LONDON (AFP) — Global stock markets plunged Monday as the dramatic collapse of US investment bank Lehman Brothers sparked sharp losses across the financial sector on fears more bad news is to come, dealers said.
With European bourses down between three and four percent, Wall Street slumped after a bankruptcy filing by Lehman Brothers and the distress sale of Wall Street rival Merrill Lynch to Bank of America.
The central banks, led by the US Federal Reserve, rushed to inject tens of billions of dollars into the money markets to head off any rush on liquidity as investors pulled money out of stocks and looked for safety.
Asia tumbled first on the news Monday, followed by the Middle East, Russia and then Europe before the shockwave hit the North and South American markets.
"The collapse of Lehman Brothers has sent a major jolt through global financial markets as it is by far the biggest victim of the credit crisis that started in August 2007 and had been considered too big to fail," said Global Insight economist Howard Archer.
"There is obviously widespread concern about other banks' exposure to Lehman Brothers, not only in the US but also in Europe. Lehman's collapse also increases concerns that other banks could fail."
At the same time, the dollar fell heavily against the euro before recovering some lost ground in volatile trade while oil prices slumped to seven-month lows under 93 dollars on fears the crisis will slow growth and curb energy demand.
On Wall Street, stocks were down 2.72 percent at around 1600 GMT.
"Everything else is pushed aside as the stock market attempts to figure out what the sale of Merrill and bankruptcy of Lehman will do to both the stock market and the economy," said Al Goldman at Wachovia Securities.
Some analysts feared a tidal wave of financial trouble as firms linked to Lehman Brothers scrambled to cover their positions, possibly leading to more selling pressure.
They said that given the latest twist to the US subprime crisis, which is claiming ever bigger victims, the US Federal Reserve was expected to cut interest rates when it meets on Tuesday.
In Canada, stocks fell about three percent while the Brazilian market, South America's largest, lost five percent at the open but later steadied to show a loss of around four percent.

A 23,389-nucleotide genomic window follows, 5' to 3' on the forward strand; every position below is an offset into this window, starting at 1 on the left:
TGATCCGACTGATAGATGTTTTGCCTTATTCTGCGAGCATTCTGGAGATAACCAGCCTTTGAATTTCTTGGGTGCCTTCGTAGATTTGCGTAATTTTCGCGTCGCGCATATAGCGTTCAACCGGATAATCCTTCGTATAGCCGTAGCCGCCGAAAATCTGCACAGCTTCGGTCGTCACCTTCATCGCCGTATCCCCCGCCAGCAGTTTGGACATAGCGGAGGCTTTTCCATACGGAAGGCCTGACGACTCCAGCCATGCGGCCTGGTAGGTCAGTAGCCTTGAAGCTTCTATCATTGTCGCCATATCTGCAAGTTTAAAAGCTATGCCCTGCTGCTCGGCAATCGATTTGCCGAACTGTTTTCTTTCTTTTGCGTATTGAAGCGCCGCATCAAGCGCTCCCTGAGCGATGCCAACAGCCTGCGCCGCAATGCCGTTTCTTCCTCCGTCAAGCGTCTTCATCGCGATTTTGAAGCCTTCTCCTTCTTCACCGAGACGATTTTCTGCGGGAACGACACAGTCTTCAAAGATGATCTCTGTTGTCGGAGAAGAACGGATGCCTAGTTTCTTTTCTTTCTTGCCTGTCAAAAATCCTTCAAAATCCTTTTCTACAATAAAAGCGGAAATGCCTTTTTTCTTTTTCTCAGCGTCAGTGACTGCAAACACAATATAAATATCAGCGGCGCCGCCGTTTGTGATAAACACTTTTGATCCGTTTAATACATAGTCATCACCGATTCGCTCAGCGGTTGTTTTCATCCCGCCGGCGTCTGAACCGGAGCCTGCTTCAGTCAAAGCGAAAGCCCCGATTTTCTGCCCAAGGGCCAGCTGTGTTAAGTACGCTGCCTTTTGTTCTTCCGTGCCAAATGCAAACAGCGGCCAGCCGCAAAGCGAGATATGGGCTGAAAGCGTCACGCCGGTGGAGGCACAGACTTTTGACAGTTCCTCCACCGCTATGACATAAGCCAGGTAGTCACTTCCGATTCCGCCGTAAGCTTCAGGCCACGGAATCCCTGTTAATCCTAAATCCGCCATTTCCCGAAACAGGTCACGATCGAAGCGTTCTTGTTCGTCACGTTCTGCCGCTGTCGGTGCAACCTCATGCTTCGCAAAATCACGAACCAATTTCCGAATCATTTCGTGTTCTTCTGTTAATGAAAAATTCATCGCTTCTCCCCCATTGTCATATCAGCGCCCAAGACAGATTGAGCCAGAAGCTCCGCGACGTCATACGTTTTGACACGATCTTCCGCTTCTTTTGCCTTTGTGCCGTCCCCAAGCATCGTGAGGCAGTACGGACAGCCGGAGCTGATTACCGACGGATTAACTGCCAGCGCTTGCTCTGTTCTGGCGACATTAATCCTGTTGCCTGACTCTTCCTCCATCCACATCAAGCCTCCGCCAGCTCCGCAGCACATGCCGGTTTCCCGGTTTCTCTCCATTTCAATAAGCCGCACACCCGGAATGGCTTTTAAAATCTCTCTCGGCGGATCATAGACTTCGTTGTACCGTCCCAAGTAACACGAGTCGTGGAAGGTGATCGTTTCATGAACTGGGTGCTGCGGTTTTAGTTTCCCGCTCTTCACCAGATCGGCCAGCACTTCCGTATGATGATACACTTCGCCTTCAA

In London, the FTSE 100 index was down 3.92 percent at 5,204.20 points. In Paris, the CAC 40 tumbled 3.78 percent to 4,168.97 points and in Frankfurt the DAX shed 2.74 percent at 6,064.16 points.
The Euro Stoxx 50 index of leading eurozone companies lost 3.67 percent.
The euro was at 1.4168 dollars.
In Asia, where Tokyo and Hong Kong were among several markets closed for a public holiday, shares fell sharply, with Sydney down 1.8 percent and Singapore off 3.27 percent.
In Europe, the banks bore the brunt of the losses as the Lehman Brothers bankruptcy undercut any notion of business as usual, dealers said.
In London, HBOS plunged 36 percent at one stage but managed to finish with a loss of 17.55 percent, reflecting concerns about a bank that had to raise fresh cash earlier this year after massive losses on its US subprime exposure.
Royal Bank of Scotland, similarly in the firing line, lost 10 percent and Barclays was down 9.84 percent.
"This story is likely to dominate proceeding for the next few sessions, dragging financial stocks further into the red, creating yet more fears over the strength of the global financial system," said CMC Markets dealer Ian Griffiths.
In Paris, one dealer said investors wanted to know why Lehman Brothers could not be saved -- was the company in such a bad state or was there no funding available to do a deal in tight markets?.
This had resulted in "an absolute crisis of confidence without precedent," the dealer said,
Among the banks, BNP Paribas was down more than 7.0 percent and Societe Generale lost nearly 10 percent.
It was a similar day in Frankfurt, with Commerzbank plunging 9.55 percent as Deutsche Bank shed 6.76 percent.
Elsewhere in Europe, Brussels lost 3.49 percent, Madrid tumbled 4.50 percent, Italy was down 3.72 percent, Dutch stocks were off 3.64 percent and Switzerland fell 3.83 percent.
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